Scaling Up: An overview of large mesh networks
Wireless mesh networks are being used in a variety of ways around the world and each implementation offers an opportunity for us to learn. There are networks large and small that meet a variety of needs, from sharing Internet access to transmitting sensor data to serving as a neighborhood intranet. With the recent focus on resilient networking technology, a common question we get is, “How well do wireless mesh networks scale?” To answer this question, we’d like to offer an overview of community wireless mesh networks that have been particularly successful, with a focus on those that have scaled to large sizes.
Freifunk operates in several German cities and provides tools for organizers to set up mesh networks in their own towns. Organizers sometimes collaborate with local governments to build permanent mesh networks that offer public Internet access. Individual networks maintain maps and databases, like this map of the Leipzig nodes.
Guifi.net is an online community promoting and tracking mesh networks in and around Spain. It has around 19,000 nodes at the moment, and its own peering point with fiber backhauls. Nodes run the dd-guifi firmware and use BIRD and quagga for routing. Guifi also maintains a map of nodes and routes.
Athens Wireless Metropolitan Network (AWMN) was started in 2002 and provides Internet connectivity throughout cities in Greece. It includes over 1100 backbone nodes and over 2400 client computers. It has expanded widely during its lifetime and is managed in part by a non-profit association. It uses BGP and OLSR for routing.
WasabiNet is a neighborhood mesh network in St. Louis, Missouri. It provides limited free internet access and paid access for different speeds. It uses ROBIN firmware and OpenMesh for short distance links and various platforms for backhauls. See Wasabi’s cloudtrax map for a snapshot of its network topology.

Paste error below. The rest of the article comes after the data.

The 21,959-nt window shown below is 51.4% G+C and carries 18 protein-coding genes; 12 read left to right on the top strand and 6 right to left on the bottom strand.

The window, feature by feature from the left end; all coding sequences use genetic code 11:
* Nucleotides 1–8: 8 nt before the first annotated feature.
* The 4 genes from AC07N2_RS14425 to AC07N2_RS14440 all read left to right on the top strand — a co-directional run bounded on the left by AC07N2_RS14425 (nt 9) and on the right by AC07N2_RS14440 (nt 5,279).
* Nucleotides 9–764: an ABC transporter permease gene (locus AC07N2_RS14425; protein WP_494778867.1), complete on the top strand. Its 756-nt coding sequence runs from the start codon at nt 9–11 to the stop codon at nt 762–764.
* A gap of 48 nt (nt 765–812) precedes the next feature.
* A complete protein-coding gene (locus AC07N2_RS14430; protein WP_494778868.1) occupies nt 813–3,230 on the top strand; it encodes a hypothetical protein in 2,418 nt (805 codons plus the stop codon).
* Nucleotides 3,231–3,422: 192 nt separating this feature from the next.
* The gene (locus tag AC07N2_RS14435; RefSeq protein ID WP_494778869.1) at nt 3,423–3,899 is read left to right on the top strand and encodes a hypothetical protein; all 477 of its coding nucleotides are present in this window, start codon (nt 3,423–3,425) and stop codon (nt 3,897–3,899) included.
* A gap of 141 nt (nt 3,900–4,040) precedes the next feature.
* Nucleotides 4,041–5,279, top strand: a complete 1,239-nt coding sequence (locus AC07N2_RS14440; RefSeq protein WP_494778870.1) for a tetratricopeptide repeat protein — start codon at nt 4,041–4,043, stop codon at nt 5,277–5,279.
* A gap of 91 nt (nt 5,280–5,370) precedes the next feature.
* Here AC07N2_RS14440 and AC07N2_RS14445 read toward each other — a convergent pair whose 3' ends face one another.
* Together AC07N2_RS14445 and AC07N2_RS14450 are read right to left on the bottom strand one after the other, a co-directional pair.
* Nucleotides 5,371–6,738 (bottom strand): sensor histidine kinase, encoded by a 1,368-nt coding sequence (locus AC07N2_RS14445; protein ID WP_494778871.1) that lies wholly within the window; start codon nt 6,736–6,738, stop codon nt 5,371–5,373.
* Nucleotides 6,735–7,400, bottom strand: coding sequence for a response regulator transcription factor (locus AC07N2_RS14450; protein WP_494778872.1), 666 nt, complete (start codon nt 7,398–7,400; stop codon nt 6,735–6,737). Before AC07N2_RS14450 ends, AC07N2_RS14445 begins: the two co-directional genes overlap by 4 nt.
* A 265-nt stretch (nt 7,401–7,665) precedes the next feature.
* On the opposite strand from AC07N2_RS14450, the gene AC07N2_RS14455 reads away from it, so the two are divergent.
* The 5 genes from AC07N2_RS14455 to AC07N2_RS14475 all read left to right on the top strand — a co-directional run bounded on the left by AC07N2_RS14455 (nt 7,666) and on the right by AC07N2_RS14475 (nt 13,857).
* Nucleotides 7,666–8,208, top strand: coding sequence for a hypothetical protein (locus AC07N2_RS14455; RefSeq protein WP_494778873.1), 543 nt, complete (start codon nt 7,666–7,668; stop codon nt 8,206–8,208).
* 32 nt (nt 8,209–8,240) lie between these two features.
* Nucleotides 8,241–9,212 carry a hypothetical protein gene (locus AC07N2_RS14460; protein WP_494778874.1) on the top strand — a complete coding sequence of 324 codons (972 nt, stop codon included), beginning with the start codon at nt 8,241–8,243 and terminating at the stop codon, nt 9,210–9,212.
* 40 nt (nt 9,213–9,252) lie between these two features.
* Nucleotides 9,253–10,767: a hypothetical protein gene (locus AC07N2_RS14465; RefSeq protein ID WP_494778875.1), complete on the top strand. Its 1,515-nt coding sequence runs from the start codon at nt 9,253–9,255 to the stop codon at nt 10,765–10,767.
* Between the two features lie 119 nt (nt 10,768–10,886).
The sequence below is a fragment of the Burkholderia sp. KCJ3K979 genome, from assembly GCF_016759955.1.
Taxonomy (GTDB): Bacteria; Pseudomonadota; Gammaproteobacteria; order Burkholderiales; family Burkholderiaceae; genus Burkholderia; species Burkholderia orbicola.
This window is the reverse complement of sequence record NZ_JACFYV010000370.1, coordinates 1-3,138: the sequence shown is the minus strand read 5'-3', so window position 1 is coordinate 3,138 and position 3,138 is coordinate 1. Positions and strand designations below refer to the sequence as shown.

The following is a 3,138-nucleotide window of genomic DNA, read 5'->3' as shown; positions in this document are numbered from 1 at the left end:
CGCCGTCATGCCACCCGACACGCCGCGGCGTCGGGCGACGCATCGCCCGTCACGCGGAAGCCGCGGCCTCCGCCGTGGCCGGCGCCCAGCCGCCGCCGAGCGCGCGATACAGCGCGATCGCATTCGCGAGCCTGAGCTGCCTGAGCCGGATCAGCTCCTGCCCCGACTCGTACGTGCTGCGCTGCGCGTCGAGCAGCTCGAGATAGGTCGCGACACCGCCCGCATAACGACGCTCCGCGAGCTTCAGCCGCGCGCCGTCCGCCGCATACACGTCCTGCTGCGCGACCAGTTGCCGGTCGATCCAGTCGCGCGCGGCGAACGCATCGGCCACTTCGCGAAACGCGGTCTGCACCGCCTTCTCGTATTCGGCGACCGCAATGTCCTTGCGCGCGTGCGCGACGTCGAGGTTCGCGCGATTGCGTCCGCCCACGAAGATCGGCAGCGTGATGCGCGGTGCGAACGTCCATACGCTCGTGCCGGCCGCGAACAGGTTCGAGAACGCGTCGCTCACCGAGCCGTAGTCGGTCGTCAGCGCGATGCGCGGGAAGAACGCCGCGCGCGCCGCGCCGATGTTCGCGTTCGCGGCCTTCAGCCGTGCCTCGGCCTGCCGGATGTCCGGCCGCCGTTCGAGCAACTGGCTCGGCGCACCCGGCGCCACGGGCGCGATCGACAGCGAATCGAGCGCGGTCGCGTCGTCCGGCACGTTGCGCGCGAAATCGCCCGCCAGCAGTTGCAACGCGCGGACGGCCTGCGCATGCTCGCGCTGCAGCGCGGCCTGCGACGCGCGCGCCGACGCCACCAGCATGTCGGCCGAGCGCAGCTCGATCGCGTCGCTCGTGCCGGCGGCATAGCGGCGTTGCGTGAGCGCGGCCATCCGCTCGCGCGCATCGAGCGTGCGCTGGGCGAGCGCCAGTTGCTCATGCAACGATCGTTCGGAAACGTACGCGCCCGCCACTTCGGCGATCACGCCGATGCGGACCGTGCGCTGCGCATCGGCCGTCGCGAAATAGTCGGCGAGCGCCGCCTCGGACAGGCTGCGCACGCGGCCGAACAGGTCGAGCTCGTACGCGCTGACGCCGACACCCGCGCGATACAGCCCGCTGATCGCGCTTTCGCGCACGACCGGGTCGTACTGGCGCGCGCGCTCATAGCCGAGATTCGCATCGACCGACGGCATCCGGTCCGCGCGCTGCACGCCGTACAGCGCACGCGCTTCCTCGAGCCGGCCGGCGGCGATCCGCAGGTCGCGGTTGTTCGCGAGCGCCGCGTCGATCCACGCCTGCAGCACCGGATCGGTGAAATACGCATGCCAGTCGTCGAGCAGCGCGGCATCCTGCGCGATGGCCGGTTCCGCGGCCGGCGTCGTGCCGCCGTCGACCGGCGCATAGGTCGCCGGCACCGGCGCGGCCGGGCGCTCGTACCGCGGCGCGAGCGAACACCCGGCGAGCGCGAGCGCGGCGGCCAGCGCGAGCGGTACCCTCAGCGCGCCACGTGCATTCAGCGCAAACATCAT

Each of these networks offers valuable connectivity to particular communities while expanding open and neutral Internet access. They have evolved based on community needs (rather than potential profit) and are often quite resilient and flexible. Many of the networks we mentioned above have grown into locations that previously lacked Internet access.
Strengths and Challenges
These networks didn’t set themselves up: network administrators architected almost all of the major backhauls and did extensive planning. The links require regular maintenance by volunteers, and uplinks to the Internet need to be purchased and periodically expanded as networks grow. Mesh routing protocols help with the reliability of a community wireless network in the same way they help with the Internet’s fiber backbones, but at a certain point, engineers are needed to solve problems.
Given the requirements for hardware replacement and technical maintenance, community wireless mesh networks need resources. In some instances a network might receive large grants, while others receive mutual aid from hobbyists and other networks or are bolstered by research projects. By the time a new community wireless mesh network reaches a large scale, the community must take on more responsibility by making significant investments in maintaining and improving it. No large mesh network could survive without financial investments in both infrastructure and people.
In addition to hardware and radio engineering issues, community wireless mesh networks often run up against problems with the routing protocols themselves. Single-radio mesh is far from ideal, but it’s often the only option for small networks due to economics. And larger pools of mesh participants result in all sorts of funny network and information theory questions to answer. Thankfully, there is an active community of developers tackling these issues, and multi-radio/multi-frequency hardware is becoming more affordable.
But before you get too bogged down in reasons why our networks have a hard time scaling, take a moment to reflect on the reasons why we run these networks: are we attempting to simply replace the Internet as it currently stands or are we working toward new, alternative systems?
For further reading, see these resources:
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This post is part of an ongoing series about our work on the Commotion open source software project. The project aims to use mobile phones, computers, and other wireless devices to create decentralized mesh networks.